He has come under criticism, including from the United Nations Educational, Scientific and Cultural Organization, for a project to build a 150-room hotel and 60-meter-high tower in the historical town of Bagan which some say damages the religious site's aesthetics. His timber businesses stand widely accused of unsustainably cutting large swathes of Myanmar's remaining forests. But of special concern to the US is Tay Za's alleged role in brokering past arms purchases. Tay Za has consistently denied he is an arms broker for the military regime.

The US Treasury claims that Tay Za's Myanmar Avia Export Company Ltd has been used to buy aircraft and helicopters for the Myanmar Air Force, including the 2001 purchase from Russia of 10 MiG 29 fighters and several Mi-8 helicopters. Established in 1993 to supply spare aircraft parts to the military, the company is now the representative for MAPO, Russia's major state-owned military aircraft manufacturer and a subsidiary of MiG. It also represents Russian helicopter company Rostverol, which in 2006 merged with Mil and Kamov to become Oboronprom Corporation.

More worrying to US and regional security interests is his alleged role in brokering Russian and North Korean aid for Myanmar's suspected nuclear program. Tay Za was part of the delegation led by Vice Senior General Maung Aye, the junta's second-ranking official, to Russia in 2006, reportedly to discuss weapons purchases as well as the construction of a nuclear reactor.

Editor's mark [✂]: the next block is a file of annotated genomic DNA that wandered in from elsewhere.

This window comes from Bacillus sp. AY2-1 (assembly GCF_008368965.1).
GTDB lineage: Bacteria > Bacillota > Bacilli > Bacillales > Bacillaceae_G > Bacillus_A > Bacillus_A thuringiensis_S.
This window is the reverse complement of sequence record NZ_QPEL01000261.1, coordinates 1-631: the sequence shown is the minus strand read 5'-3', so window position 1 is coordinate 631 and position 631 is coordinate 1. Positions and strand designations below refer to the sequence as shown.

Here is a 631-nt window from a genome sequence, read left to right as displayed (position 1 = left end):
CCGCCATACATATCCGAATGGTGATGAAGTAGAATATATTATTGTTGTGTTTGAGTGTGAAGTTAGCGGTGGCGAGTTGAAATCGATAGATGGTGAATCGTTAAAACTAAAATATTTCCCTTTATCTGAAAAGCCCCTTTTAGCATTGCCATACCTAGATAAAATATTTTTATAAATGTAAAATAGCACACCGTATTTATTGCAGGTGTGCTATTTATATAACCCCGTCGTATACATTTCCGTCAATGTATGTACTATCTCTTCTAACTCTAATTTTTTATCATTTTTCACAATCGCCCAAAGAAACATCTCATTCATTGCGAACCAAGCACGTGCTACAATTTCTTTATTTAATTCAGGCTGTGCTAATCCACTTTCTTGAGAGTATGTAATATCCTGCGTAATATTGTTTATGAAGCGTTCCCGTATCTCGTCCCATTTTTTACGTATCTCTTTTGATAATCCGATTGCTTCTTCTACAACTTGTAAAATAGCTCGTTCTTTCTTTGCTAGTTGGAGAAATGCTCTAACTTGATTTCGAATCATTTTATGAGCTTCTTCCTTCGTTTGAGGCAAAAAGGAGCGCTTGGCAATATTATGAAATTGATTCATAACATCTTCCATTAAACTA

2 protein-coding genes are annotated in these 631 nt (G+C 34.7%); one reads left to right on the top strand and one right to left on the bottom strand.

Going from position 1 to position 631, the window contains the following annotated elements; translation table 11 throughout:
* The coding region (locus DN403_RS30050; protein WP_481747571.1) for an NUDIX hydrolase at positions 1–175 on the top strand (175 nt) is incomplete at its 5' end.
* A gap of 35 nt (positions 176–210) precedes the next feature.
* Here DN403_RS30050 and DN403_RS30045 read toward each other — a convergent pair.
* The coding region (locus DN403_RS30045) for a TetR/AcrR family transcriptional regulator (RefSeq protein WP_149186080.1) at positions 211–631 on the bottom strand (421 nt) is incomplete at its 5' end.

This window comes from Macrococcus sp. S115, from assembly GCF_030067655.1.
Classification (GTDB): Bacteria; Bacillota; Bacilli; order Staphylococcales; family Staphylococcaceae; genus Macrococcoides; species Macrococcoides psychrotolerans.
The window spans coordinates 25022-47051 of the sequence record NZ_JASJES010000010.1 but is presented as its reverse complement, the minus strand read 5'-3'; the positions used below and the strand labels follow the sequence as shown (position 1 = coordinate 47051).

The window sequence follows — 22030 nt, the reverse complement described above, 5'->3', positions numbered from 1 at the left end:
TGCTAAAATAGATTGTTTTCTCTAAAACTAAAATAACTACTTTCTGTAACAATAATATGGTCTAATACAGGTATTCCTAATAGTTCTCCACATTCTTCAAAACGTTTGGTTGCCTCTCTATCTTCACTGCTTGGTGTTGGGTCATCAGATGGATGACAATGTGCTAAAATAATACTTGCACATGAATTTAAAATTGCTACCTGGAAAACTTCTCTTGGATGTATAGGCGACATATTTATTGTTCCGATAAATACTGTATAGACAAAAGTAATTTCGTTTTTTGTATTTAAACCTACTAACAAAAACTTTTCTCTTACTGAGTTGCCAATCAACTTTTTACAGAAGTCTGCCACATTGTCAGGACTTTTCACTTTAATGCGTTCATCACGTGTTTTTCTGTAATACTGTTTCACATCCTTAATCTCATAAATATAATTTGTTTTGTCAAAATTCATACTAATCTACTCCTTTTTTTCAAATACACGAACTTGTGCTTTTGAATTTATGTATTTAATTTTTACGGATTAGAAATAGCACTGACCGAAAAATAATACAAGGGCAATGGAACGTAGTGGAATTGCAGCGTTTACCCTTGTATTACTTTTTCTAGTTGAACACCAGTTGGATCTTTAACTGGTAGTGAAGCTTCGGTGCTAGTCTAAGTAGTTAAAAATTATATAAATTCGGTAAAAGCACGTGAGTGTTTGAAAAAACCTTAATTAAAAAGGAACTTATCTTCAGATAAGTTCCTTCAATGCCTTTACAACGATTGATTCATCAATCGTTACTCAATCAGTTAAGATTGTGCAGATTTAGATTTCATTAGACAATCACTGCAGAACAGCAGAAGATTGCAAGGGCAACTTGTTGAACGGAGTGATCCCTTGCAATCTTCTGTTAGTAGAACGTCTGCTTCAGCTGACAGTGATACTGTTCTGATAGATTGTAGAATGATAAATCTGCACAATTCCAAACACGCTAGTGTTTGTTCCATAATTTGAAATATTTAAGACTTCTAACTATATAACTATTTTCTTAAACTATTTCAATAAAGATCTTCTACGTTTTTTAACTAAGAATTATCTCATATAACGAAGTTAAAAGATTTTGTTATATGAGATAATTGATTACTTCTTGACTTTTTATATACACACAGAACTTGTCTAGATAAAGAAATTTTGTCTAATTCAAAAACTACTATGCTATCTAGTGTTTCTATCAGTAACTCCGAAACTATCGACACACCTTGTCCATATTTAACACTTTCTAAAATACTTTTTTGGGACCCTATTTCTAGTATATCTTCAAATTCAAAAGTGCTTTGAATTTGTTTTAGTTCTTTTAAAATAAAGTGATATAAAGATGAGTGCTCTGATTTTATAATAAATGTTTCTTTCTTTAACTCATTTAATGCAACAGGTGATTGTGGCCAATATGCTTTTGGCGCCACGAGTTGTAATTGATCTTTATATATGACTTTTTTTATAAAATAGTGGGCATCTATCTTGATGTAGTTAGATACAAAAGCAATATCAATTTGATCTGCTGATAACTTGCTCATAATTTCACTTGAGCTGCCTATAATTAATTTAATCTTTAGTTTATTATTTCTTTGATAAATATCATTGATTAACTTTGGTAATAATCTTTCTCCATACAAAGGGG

Testimony from a defector claiming to be a former bookkeeper for Tay Za was recently made public by Desmond Ball, a professor at Australian National University. The self-professed accountant claimed that Htoo Trading was directly involved in discussions with officials from North Korea and Russia "concerning contracts and memoranda of understanding for the provision of nuclear assistance, as well as the logistic arrangements for the export of uranium and the importation of equipment and materials for various elements of [Myanmar's] nuclear program".

Htoo Trading is also allegedly involved in contracting for construction at the sites of the two reactors. According to the defector's testimony, Tay Za is also responsible for shipping equipment to the sites, often under cover of night. According to Ball's notes, the defector was with Tay Za when he played golf with Kyaw Thein, the deputy director of the Directorate of Defense Services Intelligence, and an Iranian intelligence officer and nuclear expert.